I read Portsmouth slowly and with great gusto. In fact, I allowed myself just a couple of chapters a day so I could make the experience last as I relished and appreciated every word. Despite my best efforts to make the reading of this book go on forever, I finished it long before I was ready to give it up; fortunately, the author is currently writing a sequel.
Reading Portsmouth was a very special experience for me–not because it’s a love story, although it’s a wonderful love story; and not because it’s set in, and chock full of great history about a town in New Hampshire that’s now on my travel list. I became so caught up in, and involved in this book, because so much of it could very well be my life story…and yours too. The story is fiction, but what the protagonist, Severine, experiences throughout this saga, are things that all of us can relate to, and it’s so interesting to see them written about as prose; including:
- Growing up in a family that doesn’t believe you can see and speak with Spirit, and punishes you for talking about it.
- What it’s like explaining to friends that you see and hear things that they don’t.
- Dealing with folks who want to label you as a heretic and ostracize you because you don’t follow traditional religious beliefs.
- Facing the challenges of opening up about yourself to potential romantic partners, and dealing with the repercussions when that person isn’t receptive.
- Learning to stand in our own personal truth.
I don’t want to give too much away, because I know you’ll savor every word of this book, too; but…I have to share with you that when Severine is called a heretic in the story, it really struck a chord with me. Not just because I had a past life where I was burned at the stake, but because the fear of re-living this century’s equivalent of being burned at the stake kept me in the Spiritual closet for a very long time.
I loved this book so much that I contacted the author, R. Ann Rousseau, and asked if she would share a little bit about the writing of Portsmouth with us today, and she agreed. I am so happy to introduce you to her right now:
Sherri: R. Ann, I love your book. It was very cathartic for me to read about Severine’s experiences and how she dealt with the challenges of being out of the Spiritual closet while living a ‘normal’ life. As I read it, I often wondered, ‘Is this the author’s personal story?’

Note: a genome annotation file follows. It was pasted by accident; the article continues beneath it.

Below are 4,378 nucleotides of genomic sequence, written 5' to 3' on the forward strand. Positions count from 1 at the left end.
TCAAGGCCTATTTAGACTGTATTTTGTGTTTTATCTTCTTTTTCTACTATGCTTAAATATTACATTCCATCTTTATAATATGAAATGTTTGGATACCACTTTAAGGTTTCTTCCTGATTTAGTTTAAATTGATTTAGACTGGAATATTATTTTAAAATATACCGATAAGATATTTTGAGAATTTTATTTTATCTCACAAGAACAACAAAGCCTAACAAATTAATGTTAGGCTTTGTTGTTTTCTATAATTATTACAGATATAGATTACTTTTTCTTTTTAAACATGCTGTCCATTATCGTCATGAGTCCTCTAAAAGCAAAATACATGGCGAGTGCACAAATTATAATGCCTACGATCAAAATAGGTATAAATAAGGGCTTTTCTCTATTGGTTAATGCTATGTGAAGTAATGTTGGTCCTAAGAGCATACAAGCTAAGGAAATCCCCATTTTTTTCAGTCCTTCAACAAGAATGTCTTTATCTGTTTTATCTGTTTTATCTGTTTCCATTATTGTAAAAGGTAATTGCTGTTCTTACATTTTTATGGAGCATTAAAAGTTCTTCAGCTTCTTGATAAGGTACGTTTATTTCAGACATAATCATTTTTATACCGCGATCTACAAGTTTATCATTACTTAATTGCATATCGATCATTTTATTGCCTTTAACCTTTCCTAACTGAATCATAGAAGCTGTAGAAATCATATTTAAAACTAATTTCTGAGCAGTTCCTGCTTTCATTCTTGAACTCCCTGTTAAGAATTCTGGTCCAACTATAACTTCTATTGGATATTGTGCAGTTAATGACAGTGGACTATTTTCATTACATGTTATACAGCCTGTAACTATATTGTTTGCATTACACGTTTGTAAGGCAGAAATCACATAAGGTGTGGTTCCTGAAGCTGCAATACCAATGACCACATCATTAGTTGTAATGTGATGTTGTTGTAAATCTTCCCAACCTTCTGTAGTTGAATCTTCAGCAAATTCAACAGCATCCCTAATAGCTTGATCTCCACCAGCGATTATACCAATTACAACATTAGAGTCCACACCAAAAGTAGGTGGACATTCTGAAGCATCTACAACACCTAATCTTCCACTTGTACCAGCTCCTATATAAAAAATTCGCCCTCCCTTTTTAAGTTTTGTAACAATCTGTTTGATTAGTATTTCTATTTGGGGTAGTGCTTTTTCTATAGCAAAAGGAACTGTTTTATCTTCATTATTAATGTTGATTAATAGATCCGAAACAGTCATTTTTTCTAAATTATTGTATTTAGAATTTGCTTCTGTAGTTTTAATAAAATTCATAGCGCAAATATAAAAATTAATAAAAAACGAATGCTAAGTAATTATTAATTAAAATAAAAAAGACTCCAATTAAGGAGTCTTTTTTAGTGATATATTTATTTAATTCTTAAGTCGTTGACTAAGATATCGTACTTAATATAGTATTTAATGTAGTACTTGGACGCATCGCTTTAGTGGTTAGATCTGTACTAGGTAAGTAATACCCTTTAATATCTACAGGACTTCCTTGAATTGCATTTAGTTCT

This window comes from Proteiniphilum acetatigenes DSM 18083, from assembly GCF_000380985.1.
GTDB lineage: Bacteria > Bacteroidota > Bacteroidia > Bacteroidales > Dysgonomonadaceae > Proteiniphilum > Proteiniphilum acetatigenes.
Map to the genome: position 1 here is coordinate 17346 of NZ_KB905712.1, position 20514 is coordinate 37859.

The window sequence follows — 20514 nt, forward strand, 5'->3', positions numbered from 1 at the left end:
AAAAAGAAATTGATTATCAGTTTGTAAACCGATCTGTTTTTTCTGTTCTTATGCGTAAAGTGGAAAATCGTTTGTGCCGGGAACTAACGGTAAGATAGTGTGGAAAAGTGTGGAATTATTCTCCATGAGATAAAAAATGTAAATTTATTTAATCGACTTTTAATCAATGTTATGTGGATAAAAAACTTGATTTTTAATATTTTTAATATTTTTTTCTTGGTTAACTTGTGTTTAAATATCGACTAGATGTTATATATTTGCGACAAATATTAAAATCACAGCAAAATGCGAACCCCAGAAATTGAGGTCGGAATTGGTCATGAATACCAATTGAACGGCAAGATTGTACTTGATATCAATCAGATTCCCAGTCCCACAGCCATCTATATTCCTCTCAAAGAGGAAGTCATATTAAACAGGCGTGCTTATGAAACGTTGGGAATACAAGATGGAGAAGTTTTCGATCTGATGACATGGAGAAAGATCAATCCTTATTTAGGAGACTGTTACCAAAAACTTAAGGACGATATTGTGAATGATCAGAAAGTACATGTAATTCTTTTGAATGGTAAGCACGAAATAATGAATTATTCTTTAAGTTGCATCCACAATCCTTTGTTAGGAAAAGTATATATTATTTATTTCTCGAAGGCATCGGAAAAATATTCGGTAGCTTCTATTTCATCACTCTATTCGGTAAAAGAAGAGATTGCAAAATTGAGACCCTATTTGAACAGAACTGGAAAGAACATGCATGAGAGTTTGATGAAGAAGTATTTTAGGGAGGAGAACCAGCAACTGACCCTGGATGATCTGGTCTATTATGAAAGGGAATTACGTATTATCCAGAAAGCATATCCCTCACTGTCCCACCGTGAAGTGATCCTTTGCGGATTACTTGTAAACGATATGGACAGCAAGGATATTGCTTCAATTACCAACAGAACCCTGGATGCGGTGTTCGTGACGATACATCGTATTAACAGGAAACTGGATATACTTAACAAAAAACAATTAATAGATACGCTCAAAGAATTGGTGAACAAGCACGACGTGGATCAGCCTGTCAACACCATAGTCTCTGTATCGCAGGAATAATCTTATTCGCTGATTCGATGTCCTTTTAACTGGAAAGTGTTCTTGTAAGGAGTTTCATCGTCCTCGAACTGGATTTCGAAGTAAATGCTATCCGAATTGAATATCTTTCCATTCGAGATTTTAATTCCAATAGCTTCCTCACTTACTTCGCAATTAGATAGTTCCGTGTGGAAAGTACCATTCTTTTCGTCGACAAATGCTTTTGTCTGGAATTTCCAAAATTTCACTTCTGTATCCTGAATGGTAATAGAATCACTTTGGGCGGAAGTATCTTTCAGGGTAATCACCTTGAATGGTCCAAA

R. Ann: Thank you. Most novelists write about what they know and incorporate some of their personal experiences into the story. I have done this as well. The goal of writing the novel was less about telling my personal story as it was about making the reader feel good. With the stress of the Great Recession, the bombardment of issues on the nightly news and all the violence we’re exposed to on TV and in movies, I felt we were way overdue for a love story that makes us feel good.
Sherri: The heroine, Severine, risks her new and long-waited-for romantic relationship when she stands up to the cruel Spirit of her boyfriend’s uncle who is hurting his father. She also helps send the spirits of several Earthbound children into the light. The descriptions of how she does these things and the words she uses are not fiction. Have you had personal experience in these areas?
R. Ann: I have had experiences similar to those in those in the novel, but I wanted the metaphysical to be peripheral to the narrative—not the story itself…as it is in real life. I wanted the metaphysical scenes to reflect what an intuitive person really experiences and not something too bizarre and unbelievable. In books and movies, the paranormal is portrayed as something silly, and spooky. I wanted the reader to experience the scene as it would really happen. I hope someday we can get to a point where having a conversation with Spirit is second nature, whether that is Source Energy or individual spirit entity such as your grand-mother who has passed. I think we’re in a period of spiritual transformation as a human culture. We’re moving from a patriarchal society where we’re told what to believe and how to pray to it, to a universal scientific understanding of the energetic forces that surround us and how they operate.
Sherri: R. Ann, I’m not ashamed to admit that I read your wonderful book very slowly because I loved reading about someone who has experienced so many of the things someone who is awake experiences, and I’m sure this book will resonate with Lightworkers. I know you’re working on a sequel—can you give us any insight into what challenges are coming up for Severine?
R. Ann: There are some unresolved issues in the current novel that I’ll bring out in the sequel. The sequel will show the next step in the relationship between Severine and Peter and the challenges a new marriage faces in a community where everyone knows your name. My preliminary title is Portsmouth -The Pearl with the spiritual message that difficulties and irritations in our life and relationships create layers that make us stronger and our relationships more precious. There will always be a spiritual lesson and message in my novels.
Sherri: Thank you so much for writing this book and for sharing with my readers today.
A little bit about the author: R. Ann Rousseau is a business consultant, writer, and blog owner. She lives with her family in Portsmouth, New Hampshire. Her blog is Explore Beyond the Usual where spiritual, metaphysical and astrology topics are discussed.
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